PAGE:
We all know the impact blockchain technology has had so far on the global economy and industrial landscape. Not only does blockchain power the likes of Bitcoin and Ethereum, but it has also found immense utility in fields like banking and healthcare. However, did you know that the blockchain is only one of the many distributed ledger technologies (DLTs) implementations? In this blog, let’s acquaint ourselves with the three main DLTs – Blockchain, Hashgraph, and Directed Acyclic Graph (DAG).
What Is Distributed Ledger Technology (DLT)?
Distributed Ledger Technology (DLT) is a technological infrastructure that records transactions and their details in multiple locations simultaneously. In a DLT, there is no centralized storage where you keep data. Each node in the network processes and verifies each item in the ledger. The three most popular DLTs are – blockchains, hashgraphs, and DAGs.
Blockchain vs Hashgraph vs DAGs
DLT #1: Blockchain Technology
In 2008, Satoshi Nakamoto introduced the world to Bitcoin and blockchain technology. In a blockchain, data is stored in a chain of blocks. These blocks are connected via cryptographic hash functions.
The defining features of a blockchain are as follows:
- Decentralization: The blockchain is downloaded by every node in the network, ensuring that every single piece of data is stored in multiple nodes.
- Transparency: All the data stored in the blockchain is visible to every single node in the network.
- Immutability: Once data has been stored inside the blockchain, it is impossible to tamper with it.
By marrying these qualities, blockchain has found immense utility in several fields.
A transaction can only be added to the blockchain after it has been verified and greenlit by more than 2/3rd of the network. This verification process is known as a “consensus mechanism.” Bitcoin uses proof-of-work (PoW) to achieve consensus, while Ethereum uses proof-of-stake (PoS).
Examples of coins using blockchain technology
DLT #2: Hashgraph
Hashgraphs were invented in the mid-2010s by the American computer scientist Leemon Baird. Baird is the co-founder and Chief Technical Officer of Swirlds. Hashgraphs don’t bundle data into blocks as blockchains do. Instead, hashgraph nodes use a “gossip about gossip” system, wherein they organically transmit messages. These messages consist of the following data:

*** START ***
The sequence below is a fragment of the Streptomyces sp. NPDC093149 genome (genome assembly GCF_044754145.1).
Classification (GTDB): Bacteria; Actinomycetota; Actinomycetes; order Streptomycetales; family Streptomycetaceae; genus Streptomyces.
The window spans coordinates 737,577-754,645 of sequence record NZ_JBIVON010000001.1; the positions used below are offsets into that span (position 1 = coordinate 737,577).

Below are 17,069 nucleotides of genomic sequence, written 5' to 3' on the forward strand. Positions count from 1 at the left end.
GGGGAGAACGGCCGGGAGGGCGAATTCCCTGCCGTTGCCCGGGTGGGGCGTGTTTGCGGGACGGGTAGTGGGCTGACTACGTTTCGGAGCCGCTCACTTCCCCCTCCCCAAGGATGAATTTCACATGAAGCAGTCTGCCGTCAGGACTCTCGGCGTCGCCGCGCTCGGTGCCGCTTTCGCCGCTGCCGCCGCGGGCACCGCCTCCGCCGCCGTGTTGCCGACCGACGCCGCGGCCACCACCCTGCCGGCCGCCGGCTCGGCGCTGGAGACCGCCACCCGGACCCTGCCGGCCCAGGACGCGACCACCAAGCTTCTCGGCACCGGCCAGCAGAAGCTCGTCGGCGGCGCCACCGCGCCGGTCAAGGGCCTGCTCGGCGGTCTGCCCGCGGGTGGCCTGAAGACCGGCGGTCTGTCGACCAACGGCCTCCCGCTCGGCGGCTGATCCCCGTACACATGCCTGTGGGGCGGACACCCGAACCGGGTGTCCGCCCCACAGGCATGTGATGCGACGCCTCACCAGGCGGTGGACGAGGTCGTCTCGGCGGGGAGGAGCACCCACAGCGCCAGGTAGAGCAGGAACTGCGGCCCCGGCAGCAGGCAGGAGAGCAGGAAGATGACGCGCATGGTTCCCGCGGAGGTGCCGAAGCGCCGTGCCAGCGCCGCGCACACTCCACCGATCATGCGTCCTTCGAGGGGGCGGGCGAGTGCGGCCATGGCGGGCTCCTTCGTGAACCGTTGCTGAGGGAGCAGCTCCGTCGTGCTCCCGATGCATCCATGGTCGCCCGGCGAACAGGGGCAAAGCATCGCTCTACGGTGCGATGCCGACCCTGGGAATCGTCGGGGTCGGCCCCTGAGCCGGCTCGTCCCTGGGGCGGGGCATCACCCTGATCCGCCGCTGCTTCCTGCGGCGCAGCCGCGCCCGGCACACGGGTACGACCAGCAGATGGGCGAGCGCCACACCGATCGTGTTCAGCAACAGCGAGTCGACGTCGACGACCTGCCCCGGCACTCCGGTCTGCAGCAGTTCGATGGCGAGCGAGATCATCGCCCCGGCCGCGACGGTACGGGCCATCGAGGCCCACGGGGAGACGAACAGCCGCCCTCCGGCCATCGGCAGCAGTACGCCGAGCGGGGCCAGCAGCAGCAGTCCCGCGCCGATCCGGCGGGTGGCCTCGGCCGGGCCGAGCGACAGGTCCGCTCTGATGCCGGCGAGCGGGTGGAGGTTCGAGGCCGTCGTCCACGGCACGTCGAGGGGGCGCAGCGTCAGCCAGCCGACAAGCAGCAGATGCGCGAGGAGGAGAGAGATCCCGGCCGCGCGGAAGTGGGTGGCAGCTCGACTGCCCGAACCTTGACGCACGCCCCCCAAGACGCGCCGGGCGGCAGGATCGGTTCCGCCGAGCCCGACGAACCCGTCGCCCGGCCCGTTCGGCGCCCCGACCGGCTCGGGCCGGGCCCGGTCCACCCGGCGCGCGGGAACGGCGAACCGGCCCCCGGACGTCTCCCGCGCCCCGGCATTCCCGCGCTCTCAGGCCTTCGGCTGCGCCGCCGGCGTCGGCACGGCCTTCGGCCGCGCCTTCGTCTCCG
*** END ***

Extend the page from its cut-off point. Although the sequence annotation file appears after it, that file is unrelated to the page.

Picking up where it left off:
- One or more transactions.
- Timestamp of the transactions. Multiple transactions can be stored on the ledger with the same timestamp in Hashgraph.
- A digital signature.
- Cryptographic hashes of the two earlier events.
Hashgraphs don’t require you to run multiple computations of a consensus mechanism to verify transactions. This dramatically reduces the load on the system and allows them to deliver a higher throughput. Hashgraphs can theoretically achieve ~250,000 transactions per second.
How does a hashgraph work?
- Hashgraph uses a gossip protocol to relay transaction information (called events) across the network. Every node randomly chooses a neighboring node to relay the information.
- Since the process is swift, most events propagate quickly throughout the network.
- Once consensus is reached, it becomes irreversible.
Examples of coins using hashgraph?
DLT #3: DAGs
A directed acyclic graph (DAG) is a graphical representation of a series of activities. A series of circles and lines visually represent the order of these activities.
- The circle, aka vertex, represents an activity that needs to be added to the decentralized network.
- The line, aka edge, shows that a DAG moves only in a forward direction. There is no path back to a previous vertex.
Here are some things that a DAG can do:
- Process new transactions without waiting for the older ones to complete. This allows for multiple transactions to be processed simultaneously.
- Process transactions without spending resources in PoW-style mining.
- No processing fee is needed to confirm and validate transactions.
How do DAGs work?
- Each new transaction must reference a previous one before getting into the network.
- Each vertex represents a transaction. Each transaction is built on top of the other.
- Unlike a blockchain, transaction data is not collected and added to a block.
- Nodes must link each transaction to previous transactions to ensure double-spend protection.
Examples of coins using DAGs
Blockchain vs Hashgraph vs DAGs: In Closing
As you can see, blockchain is not the be-all and end-all of DLTs. Hashgraphs and DAGs are also pretty popular implementations. However, blockchain technology remains the most widely implemented and battle-tested DLT implementation.
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